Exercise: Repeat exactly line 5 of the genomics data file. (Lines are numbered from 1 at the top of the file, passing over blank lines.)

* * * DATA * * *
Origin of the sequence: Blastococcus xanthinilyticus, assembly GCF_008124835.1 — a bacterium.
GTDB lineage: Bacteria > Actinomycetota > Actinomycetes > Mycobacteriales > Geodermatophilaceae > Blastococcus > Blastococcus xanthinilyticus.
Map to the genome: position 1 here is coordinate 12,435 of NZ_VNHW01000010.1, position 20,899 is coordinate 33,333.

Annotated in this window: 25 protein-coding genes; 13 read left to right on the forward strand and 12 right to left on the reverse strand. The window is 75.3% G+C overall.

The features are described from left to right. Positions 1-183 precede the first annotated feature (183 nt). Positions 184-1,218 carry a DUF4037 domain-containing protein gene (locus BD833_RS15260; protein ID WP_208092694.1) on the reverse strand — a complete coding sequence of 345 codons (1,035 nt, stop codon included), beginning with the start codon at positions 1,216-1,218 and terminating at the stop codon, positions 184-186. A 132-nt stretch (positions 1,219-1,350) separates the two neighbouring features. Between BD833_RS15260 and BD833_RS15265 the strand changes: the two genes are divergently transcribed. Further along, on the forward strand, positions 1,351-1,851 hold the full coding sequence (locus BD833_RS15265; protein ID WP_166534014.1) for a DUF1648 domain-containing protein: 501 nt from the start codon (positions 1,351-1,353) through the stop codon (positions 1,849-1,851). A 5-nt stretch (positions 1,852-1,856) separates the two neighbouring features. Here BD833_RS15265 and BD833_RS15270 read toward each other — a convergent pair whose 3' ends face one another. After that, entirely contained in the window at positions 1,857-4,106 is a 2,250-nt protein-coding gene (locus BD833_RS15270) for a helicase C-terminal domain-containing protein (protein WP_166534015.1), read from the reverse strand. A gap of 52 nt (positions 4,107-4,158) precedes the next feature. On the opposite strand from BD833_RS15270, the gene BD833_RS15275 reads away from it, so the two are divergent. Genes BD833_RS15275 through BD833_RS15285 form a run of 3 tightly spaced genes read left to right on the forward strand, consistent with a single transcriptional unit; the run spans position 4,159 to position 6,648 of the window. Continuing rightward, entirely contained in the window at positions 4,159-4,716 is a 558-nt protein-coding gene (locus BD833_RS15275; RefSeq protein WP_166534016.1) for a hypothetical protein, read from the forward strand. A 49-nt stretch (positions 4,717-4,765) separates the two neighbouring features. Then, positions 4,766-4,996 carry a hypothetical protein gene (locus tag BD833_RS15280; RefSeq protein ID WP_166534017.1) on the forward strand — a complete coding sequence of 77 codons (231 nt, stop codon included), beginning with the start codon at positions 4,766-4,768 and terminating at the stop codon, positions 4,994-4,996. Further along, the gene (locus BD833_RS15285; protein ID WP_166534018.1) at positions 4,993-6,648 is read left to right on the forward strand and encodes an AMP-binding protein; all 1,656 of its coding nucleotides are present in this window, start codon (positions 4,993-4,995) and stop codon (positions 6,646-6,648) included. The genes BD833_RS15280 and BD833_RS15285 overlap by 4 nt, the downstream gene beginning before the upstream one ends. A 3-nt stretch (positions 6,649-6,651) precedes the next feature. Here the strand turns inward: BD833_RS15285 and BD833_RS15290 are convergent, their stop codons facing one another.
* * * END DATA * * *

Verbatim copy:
The features are described from left to right. Positions 1-183 precede the first annotated feature (183 nt). Positions 184-1,218 carry a DUF4037 domain-containing protein gene (locus BD833_RS15260; protein ID WP_208092694.1) on the reverse strand — a complete coding sequence of 345 codons (1,035 nt, stop codon included), beginning with the start codon at positions 1,216-1,218 and terminating at the stop codon, positions 184-186. A 132-nt stretch (positions 1,219-1,350) separates the two neighbouring features. Between BD833_RS15260 and BD833_RS15265 the strand changes: the two genes are divergently transcribed. Further along, on the forward strand, positions 1,351-1,851 hold the full coding sequence (locus BD833_RS15265; protein ID WP_166534014.1) for a DUF1648 domain-containing protein: 501 nt from the start codon (positions 1,351-1,353) through the stop codon (positions 1,849-1,851). A 5-nt stretch (positions 1,852-1,856) separates the two neighbouring features. Here BD833_RS15265 and BD833_RS15270 read toward each other — a convergent pair whose 3' ends face one another. After that, entirely contained in the window at positions 1,857-4,106 is a 2,250-nt protein-coding gene (locus BD833_RS15270) for a helicase C-terminal domain-containing protein (protein WP_166534015.1), read from the reverse strand. A gap of 52 nt (positions 4,107-4,158) precedes the next feature. On the opposite strand from BD833_RS15270, the gene BD833_RS15275 reads away from it, so the two are divergent. Genes BD833_RS15275 through BD833_RS15285 form a run of 3 tightly spaced genes read left to right on the forward strand, consistent with a single transcriptional unit; the run spans position 4,159 to position 6,648 of the window. Continuing rightward, entirely contained in the window at positions 4,159-4,716 is a 558-nt protein-coding gene (locus BD833_RS15275; RefSeq protein WP_166534016.1) for a hypothetical protein, read from the forward strand. A 49-nt stretch (positions 4,717-4,765) separates the two neighbouring features. Then, positions 4,766-4,996 carry a hypothetical protein gene (locus tag BD833_RS15280; RefSeq protein ID WP_166534017.1) on the forward strand — a complete coding sequence of 77 codons (231 nt, stop codon included), beginning with the start codon at positions 4,766-4,768 and terminating at the stop codon, positions 4,994-4,996. Further along, the gene (locus BD833_RS15285; protein ID WP_166534018.1) at positions 4,993-6,648 is read left to right on the forward strand and encodes an AMP-binding protein; all 1,656 of its coding nucleotides are present in this window, start codon (positions 4,993-4,995) and stop codon (positions 6,646-6,648) included. The genes BD833_RS15280 and BD833_RS15285 overlap by 4 nt, the downstream gene beginning before the upstream one ends. A 3-nt stretch (positions 6,649-6,651) precedes the next feature. Here the strand turns inward: BD833_RS15285 and BD833_RS15290 are convergent, their stop codons facing one another.